The Good, The Bad, and the Perfect

I keep seeing people who are generally libertarian write about how crazy it would be to vote for Ron Paul for president, and cite reasons like his votes against “free” trade agreements. They understand that he supports free trade and has principled reasons for opposing these agreements, but they say that he should recognize that the agreements are better than the status quo, and that he’s a fool for letting the perfect become the enemy of the good.

I just find it interesting that these people seem to be making exactly that sort of error by favoring candidates who are much worse for liberty, because Ron Paul isn’t perfect.

He sometimes makes me cringe when he talks about immigration, or the gold standard, or some other issues. But Ron Paul is so much better in terms of libertarian principles than any other candidate that he’s obviously the best choice for someone who would like to use his vote to express support for those principles.

So, should we let the perfect become the enemy of the good, or not?

I’m Thankful For The Way Things Are In China

I haven’t posted much lately, so I thought I’d take you on a tour of a recent stream-of-consciousness of mine.

It was Thanksgiving, recently, and I started thinking about what to be thankful for, and to whom. Then, I thought about whether it made sense for an atheist, like myself, to celebrate Thanksgiving, since most people thought of it as an occasion to thank God. I decided that it was appropriate, and that I was thankful for The Enlightenment, and for the ideas of political liberty that have helped to free so many of us from all sorts of tyranny, and for the explosive growth of knowledge and wealth and happiness that civil and economic liberty have enabled. I was thankful that people in many places in the world (like China) that have recently been severely oppressed are now starting to experience the fruits of liberty as well.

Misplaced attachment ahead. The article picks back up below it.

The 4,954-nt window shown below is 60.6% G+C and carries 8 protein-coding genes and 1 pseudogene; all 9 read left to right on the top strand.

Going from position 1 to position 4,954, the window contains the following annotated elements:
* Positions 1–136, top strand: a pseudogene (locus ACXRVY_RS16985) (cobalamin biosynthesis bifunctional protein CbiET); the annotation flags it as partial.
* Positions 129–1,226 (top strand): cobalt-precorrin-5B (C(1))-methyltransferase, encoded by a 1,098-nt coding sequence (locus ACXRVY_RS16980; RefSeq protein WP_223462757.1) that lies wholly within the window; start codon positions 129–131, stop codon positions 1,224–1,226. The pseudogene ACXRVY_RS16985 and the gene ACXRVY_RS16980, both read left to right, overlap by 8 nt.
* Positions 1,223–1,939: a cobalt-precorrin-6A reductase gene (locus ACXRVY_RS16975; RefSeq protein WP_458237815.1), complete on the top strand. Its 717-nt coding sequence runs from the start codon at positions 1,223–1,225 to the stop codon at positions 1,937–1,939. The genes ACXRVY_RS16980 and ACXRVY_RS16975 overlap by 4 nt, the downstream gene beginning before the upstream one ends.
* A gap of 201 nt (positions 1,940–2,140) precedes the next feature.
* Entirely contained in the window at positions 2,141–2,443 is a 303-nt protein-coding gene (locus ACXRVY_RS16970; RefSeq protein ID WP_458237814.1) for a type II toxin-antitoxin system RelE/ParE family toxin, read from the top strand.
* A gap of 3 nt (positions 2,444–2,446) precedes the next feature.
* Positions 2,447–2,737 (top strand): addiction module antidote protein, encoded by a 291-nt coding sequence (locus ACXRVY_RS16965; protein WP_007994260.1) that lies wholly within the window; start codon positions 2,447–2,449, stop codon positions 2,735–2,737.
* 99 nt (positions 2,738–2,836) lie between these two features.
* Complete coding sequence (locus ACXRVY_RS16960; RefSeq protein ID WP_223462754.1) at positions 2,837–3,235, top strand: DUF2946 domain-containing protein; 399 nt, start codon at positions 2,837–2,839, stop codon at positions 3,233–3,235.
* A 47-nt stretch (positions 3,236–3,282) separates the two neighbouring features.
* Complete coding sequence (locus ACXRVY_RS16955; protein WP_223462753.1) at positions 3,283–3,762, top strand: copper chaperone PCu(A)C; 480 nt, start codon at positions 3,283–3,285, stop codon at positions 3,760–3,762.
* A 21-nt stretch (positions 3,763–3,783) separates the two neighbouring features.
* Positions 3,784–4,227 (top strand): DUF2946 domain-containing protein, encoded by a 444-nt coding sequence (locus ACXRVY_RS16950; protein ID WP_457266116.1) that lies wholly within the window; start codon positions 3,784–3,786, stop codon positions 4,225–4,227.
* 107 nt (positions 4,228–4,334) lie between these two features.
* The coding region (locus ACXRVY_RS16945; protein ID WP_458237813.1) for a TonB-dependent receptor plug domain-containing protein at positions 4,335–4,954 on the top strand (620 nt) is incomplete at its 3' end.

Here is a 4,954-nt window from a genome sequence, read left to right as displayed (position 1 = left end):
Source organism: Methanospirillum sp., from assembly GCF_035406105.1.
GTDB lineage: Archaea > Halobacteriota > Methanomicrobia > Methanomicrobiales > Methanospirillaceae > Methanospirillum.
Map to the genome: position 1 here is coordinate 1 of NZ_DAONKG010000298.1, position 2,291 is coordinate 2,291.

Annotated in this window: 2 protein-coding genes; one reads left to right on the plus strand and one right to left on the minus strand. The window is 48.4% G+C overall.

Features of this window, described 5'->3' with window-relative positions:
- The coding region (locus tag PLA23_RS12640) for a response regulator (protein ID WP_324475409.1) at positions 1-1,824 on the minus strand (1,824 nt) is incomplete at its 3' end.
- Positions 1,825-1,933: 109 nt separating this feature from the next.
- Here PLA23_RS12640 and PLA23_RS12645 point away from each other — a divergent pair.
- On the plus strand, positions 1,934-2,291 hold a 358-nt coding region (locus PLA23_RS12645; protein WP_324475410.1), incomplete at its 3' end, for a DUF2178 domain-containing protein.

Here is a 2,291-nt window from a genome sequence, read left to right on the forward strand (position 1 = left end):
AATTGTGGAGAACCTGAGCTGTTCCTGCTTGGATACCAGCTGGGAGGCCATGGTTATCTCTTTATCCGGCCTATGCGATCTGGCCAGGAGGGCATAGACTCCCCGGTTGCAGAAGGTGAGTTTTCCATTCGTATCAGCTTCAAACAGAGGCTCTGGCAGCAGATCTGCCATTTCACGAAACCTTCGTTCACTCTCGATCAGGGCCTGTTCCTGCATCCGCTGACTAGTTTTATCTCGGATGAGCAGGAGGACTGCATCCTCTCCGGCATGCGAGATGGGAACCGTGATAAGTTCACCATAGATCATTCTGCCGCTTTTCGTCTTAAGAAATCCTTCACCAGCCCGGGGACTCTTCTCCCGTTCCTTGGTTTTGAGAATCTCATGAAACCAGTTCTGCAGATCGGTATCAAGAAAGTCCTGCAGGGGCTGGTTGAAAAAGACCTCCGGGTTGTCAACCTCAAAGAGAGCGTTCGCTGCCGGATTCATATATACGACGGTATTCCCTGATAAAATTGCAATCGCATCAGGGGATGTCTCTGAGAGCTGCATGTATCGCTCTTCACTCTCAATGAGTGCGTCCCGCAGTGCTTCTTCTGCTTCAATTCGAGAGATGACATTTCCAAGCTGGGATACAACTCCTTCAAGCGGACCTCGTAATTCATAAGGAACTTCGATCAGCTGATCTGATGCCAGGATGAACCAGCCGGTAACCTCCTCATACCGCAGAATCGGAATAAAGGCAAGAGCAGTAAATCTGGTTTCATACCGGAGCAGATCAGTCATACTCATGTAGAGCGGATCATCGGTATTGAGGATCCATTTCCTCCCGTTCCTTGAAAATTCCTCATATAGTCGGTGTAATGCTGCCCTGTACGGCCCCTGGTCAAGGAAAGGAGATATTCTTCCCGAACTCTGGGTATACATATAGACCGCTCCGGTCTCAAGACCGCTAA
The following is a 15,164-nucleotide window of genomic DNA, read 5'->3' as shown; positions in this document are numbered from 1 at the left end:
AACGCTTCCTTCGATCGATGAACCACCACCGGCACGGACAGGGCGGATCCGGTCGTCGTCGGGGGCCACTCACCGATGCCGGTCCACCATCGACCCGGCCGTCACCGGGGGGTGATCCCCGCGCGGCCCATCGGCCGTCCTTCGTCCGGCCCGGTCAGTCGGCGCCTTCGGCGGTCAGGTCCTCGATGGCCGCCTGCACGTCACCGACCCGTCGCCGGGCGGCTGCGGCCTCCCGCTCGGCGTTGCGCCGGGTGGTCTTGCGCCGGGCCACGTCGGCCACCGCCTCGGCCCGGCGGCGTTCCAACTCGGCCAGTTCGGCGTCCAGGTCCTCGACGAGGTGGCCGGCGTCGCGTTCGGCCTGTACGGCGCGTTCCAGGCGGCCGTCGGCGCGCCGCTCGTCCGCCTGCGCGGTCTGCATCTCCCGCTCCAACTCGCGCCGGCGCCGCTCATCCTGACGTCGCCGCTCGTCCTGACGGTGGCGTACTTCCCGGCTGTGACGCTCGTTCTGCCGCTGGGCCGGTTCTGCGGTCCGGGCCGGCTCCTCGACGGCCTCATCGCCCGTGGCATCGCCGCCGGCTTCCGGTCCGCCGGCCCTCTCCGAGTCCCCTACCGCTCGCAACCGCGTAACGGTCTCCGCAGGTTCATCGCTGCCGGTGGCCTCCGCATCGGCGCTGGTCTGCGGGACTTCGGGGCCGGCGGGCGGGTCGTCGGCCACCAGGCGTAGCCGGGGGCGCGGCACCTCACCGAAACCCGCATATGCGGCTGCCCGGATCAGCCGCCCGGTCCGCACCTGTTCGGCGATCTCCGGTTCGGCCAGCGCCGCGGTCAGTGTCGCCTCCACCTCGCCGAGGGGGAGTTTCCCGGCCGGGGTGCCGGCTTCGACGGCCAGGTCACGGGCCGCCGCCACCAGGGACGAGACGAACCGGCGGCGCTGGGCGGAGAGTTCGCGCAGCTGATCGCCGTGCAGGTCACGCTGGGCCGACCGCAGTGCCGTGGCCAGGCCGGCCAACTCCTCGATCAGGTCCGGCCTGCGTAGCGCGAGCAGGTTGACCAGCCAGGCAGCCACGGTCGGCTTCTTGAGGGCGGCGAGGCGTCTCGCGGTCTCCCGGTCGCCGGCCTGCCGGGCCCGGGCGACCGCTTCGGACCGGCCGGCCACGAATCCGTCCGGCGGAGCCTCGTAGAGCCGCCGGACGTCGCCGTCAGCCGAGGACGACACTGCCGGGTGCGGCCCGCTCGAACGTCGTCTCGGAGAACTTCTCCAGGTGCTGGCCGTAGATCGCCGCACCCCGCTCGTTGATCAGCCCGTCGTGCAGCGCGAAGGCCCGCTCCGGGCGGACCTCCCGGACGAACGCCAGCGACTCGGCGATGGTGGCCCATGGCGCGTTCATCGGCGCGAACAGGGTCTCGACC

Then, I thought about what sorts of things people were expected to express thanks for. It seems that we say we’re thankful for things that we are not responsible for. You don’t often hear people saying that they’re thankful for things that they have created or cultivated through their own hard work; i.e., for things that they’ve earned. It seems to only be appropriate to express thanks for things that others have done, or for random luck.

Then, I thought about the flip-side (sort of) of expressing thanks: apologizing. When people demand an apology, they won’t be satisfied by someone just saying “I’m sorry” about the fact of their unhappiness. They are expected to be sorry that they screwed up, made poor choices that caused the unhappiness.

So, we’re supposed to be happy (thankful) about things that we didn’t do, and sad (sorry) about things that we did do. That seems pretty twisted and unhealthy to me.

Then, I started thinking about famous examples of people apologizing, and remembered how strange I always found the lyrics to the John Denver song: “I’m Sorry.” Especially this line (the first time in the song that he says “I’m Sorry”):

I’m sorry for the way things are in China.

That’s bizarre! If he was trying to win points with his girlfriend for a romantic apology, he just undercut it by making it clear that when he says “I’m sorry” he can mean that he’s sad about a circumstance that he may have had absolutely no part in causing. That’s not what she wants to know. And, some of his other examples are of this sort (I’m sorry things ain’t what they used to be, I’m sorry for myself cause you’re not here with me). But, then, he equivocates and starts being sorry for things that he is responsible for (I’m sorry for all the lies
I told you, I’m sorry for the things I didn’t say, I’m sorry if I took some things for granted, I’m sorry for the chains I put on you

So, when he finally repeats:

But more than anything else, I’m sorry for myself for living without you.

We can’t be sure whether he’s taking responsibility or not (I think we’re supposed to believe he is).

Leave Barry Alone!

A few days ago, a federal grand jury indicted baseball great Barry Bonds, on charges of perjury and obstruction of justice.

I haven’t been following the situation very closely, but the whole thing reminds me of the ridiculous Martha Stewart persecution, where a public figure is punished for lying about something that the government could not prove to be a crime (certainly not one with victims).

Regardless of whether Bonds took steroids, or knew he took steroids, this does not warrant $1 of resources for the government to pursue. If it’s true that this is the most valuable use of federal crime-fighting resources of all available opportunities, then we should start cutting budgets dramatically, and start celebrating the end of serious crimes and threats to safety.

A lot of people seem to hate Barry Bonds, and want to minimize his accomplishments. It seems to be a common trait to want to tear down someone (or some company) that achieves dramatic success. I wish this trait was more widely recognized as a problem. We should certainly criticize actions that warrant it, but we should also praise great achievements.

Whether or not he took steroids, Barry Bonds is a great baseball player whose success on the field should be admired, and not despised.